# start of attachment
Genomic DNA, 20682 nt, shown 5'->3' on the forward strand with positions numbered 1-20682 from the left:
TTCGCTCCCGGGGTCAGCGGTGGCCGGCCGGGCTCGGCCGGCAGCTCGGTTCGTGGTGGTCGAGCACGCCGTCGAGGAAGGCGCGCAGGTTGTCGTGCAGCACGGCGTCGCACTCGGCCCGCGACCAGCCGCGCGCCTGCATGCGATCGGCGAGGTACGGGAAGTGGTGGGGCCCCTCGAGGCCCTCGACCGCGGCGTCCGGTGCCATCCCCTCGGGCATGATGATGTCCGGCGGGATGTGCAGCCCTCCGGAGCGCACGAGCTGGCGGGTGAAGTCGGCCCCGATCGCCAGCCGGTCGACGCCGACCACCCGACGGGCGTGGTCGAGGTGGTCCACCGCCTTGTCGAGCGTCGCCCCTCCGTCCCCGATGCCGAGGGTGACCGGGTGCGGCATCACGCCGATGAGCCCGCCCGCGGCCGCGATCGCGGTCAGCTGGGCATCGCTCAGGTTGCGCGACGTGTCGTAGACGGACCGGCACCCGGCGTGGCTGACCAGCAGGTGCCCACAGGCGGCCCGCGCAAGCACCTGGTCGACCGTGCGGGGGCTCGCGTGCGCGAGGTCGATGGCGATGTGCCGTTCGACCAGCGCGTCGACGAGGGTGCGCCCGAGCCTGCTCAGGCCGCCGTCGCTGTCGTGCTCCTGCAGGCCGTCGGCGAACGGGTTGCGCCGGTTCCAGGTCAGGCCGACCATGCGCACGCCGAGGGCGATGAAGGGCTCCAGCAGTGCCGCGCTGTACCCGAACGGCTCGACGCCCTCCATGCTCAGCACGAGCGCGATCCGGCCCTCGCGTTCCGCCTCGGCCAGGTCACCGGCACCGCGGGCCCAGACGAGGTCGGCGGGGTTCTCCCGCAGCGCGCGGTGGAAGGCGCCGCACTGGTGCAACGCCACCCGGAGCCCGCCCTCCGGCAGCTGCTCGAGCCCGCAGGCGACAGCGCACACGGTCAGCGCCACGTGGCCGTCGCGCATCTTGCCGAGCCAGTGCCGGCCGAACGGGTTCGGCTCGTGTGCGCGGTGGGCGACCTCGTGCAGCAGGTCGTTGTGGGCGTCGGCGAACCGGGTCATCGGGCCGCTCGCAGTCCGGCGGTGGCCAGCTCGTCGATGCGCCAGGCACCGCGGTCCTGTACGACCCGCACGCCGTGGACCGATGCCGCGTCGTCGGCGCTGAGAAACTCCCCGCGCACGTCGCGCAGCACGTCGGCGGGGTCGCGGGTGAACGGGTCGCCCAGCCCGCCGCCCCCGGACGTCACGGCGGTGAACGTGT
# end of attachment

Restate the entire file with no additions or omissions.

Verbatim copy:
Genomic DNA, 20682 nt, shown 5'->3' on the forward strand with positions numbered 1-20682 from the left:
TTCGCTCCCGGGGTCAGCGGTGGCCGGCCGGGCTCGGCCGGCAGCTCGGTTCGTGGTGGTCGAGCACGCCGTCGAGGAAGGCGCGCAGGTTGTCGTGCAGCACGGCGTCGCACTCGGCCCGCGACCAGCCGCGCGCCTGCATGCGATCGGCGAGGTACGGGAAGTGGTGGGGCCCCTCGAGGCCCTCGACCGCGGCGTCCGGTGCCATCCCCTCGGGCATGATGATGTCCGGCGGGATGTGCAGCCCTCCGGAGCGCACGAGCTGGCGGGTGAAGTCGGCCCCGATCGCCAGCCGGTCGACGCCGACCACCCGACGGGCGTGGTCGAGGTGGTCCACCGCCTTGTCGAGCGTCGCCCCTCCGTCCCCGATGCCGAGGGTGACCGGGTGCGGCATCACGCCGATGAGCCCGCCCGCGGCCGCGATCGCGGTCAGCTGGGCATCGCTCAGGTTGCGCGACGTGTCGTAGACGGACCGGCACCCGGCGTGGCTGACCAGCAGGTGCCCACAGGCGGCCCGCGCAAGCACCTGGTCGACCGTGCGGGGGCTCGCGTGCGCGAGGTCGATGGCGATGTGCCGTTCGACCAGCGCGTCGACGAGGGTGCGCCCGAGCCTGCTCAGGCCGCCGTCGCTGTCGTGCTCCTGCAGGCCGTCGGCGAACGGGTTGCGCCGGTTCCAGGTCAGGCCGACCATGCGCACGCCGAGGGCGATGAAGGGCTCCAGCAGTGCCGCGCTGTACCCGAACGGCTCGACGCCCTCCATGCTCAGCACGAGCGCGATCCGGCCCTCGCGTTCCGCCTCGGCCAGGTCACCGGCACCGCGGGCCCAGACGAGGTCGGCGGGGTTCTCCCGCAGCGCGCGGTGGAAGGCGCCGCACTGGTGCAACGCCACCCGGAGCCCGCCCTCCGGCAGCTGCTCGAGCCCGCAGGCGACAGCGCACACGGTCAGCGCCACGTGGCCGTCGCGCATCTTGCCGAGCCAGTGCCGGCCGAACGGGTTCGGCTCGTGTGCGCGGTGGGCGACCTCGTGCAGCAGGTCGTTGTGGGCGTCGGCGAACCGGGTCATCGGGCCGCTCGCAGTCCGGCGGTGGCCAGCTCGTCGATGCGCCAGGCACCGCGGTCCTGTACGACCCGCACGCCGTGGACCGATGCCGCGTCGTCGGCGCTGAGAAACTCCCCGCGCACGTCGCGCAGCACGTCGGCGGGGTCGCGGGTGAACGGGTCGCCCAGCCCGCCGCCCCCGGACGTCACGGCGGTGAACGTGT